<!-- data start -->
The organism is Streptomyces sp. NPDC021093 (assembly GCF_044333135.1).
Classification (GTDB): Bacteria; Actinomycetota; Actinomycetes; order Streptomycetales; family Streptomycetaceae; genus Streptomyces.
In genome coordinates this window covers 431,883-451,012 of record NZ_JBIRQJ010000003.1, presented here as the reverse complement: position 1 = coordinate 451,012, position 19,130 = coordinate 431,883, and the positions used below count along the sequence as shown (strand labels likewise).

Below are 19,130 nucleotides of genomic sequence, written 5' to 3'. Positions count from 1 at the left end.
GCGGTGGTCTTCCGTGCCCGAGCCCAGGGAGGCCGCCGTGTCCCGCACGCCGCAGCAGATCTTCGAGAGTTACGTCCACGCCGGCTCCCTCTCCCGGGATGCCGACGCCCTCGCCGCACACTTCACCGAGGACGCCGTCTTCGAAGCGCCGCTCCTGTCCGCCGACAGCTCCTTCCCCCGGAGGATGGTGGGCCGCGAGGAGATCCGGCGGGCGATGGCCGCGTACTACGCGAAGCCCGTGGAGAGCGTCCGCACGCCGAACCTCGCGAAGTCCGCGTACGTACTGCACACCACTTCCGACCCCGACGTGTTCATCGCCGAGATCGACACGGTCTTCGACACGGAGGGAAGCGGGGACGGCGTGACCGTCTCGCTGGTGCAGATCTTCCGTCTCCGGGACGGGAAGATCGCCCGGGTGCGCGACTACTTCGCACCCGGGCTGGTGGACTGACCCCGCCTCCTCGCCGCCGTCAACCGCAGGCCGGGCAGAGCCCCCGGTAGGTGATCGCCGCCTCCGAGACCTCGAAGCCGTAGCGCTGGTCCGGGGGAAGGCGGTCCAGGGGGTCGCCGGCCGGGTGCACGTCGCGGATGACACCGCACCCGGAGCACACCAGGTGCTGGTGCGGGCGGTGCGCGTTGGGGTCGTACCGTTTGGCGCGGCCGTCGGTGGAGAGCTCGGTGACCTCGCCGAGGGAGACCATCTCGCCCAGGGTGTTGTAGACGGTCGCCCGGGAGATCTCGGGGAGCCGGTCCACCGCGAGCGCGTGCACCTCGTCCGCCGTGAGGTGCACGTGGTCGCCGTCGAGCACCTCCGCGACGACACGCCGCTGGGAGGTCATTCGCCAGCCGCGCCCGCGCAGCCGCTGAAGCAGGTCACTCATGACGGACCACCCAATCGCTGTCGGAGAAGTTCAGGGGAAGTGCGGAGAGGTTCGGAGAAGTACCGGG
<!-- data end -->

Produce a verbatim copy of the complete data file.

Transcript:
The organism is Streptomyces sp. NPDC021093 (assembly GCF_044333135.1).
Classification (GTDB): Bacteria; Actinomycetota; Actinomycetes; order Streptomycetales; family Streptomycetaceae; genus Streptomyces.
In genome coordinates this window covers 431,883-451,012 of record NZ_JBIRQJ010000003.1, presented here as the reverse complement: position 1 = coordinate 451,012, position 19,130 = coordinate 431,883, and the positions used below count along the sequence as shown (strand labels likewise).

Below are 19,130 nucleotides of genomic sequence, written 5' to 3'. Positions count from 1 at the left end.
GCGGTGGTCTTCCGTGCCCGAGCCCAGGGAGGCCGCCGTGTCCCGCACGCCGCAGCAGATCTTCGAGAGTTACGTCCACGCCGGCTCCCTCTCCCGGGATGCCGACGCCCTCGCCGCACACTTCACCGAGGACGCCGTCTTCGAAGCGCCGCTCCTGTCCGCCGACAGCTCCTTCCCCCGGAGGATGGTGGGCCGCGAGGAGATCCGGCGGGCGATGGCCGCGTACTACGCGAAGCCCGTGGAGAGCGTCCGCACGCCGAACCTCGCGAAGTCCGCGTACGTACTGCACACCACTTCCGACCCCGACGTGTTCATCGCCGAGATCGACACGGTCTTCGACACGGAGGGAAGCGGGGACGGCGTGACCGTCTCGCTGGTGCAGATCTTCCGTCTCCGGGACGGGAAGATCGCCCGGGTGCGCGACTACTTCGCACCCGGGCTGGTGGACTGACCCCGCCTCCTCGCCGCCGTCAACCGCAGGCCGGGCAGAGCCCCCGGTAGGTGATCGCCGCCTCCGAGACCTCGAAGCCGTAGCGCTGGTCCGGGGGAAGGCGGTCCAGGGGGTCGCCGGCCGGGTGCACGTCGCGGATGACACCGCACCCGGAGCACACCAGGTGCTGGTGCGGGCGGTGCGCGTTGGGGTCGTACCGTTTGGCGCGGCCGTCGGTGGAGAGCTCGGTGACCTCGCCGAGGGAGACCATCTCGCCCAGGGTGTTGTAGACGGTCGCCCGGGAGATCTCGGGGAGCCGGTCCACCGCGAGCGCGTGCACCTCGTCCGCCGTGAGGTGCACGTGGTCGCCGTCGAGCACCTCCGCGACGACACGCCGCTGGGAGGTCATTCGCCAGCCGCGCCCGCGCAGCCGCTGAAGCAGGTCACTCATGACGGACCACCCAATCGCTGTCGGAGAAGTTCAGGGGAAGTGCGGAGAGGTTCGGAGAAGTACCGGG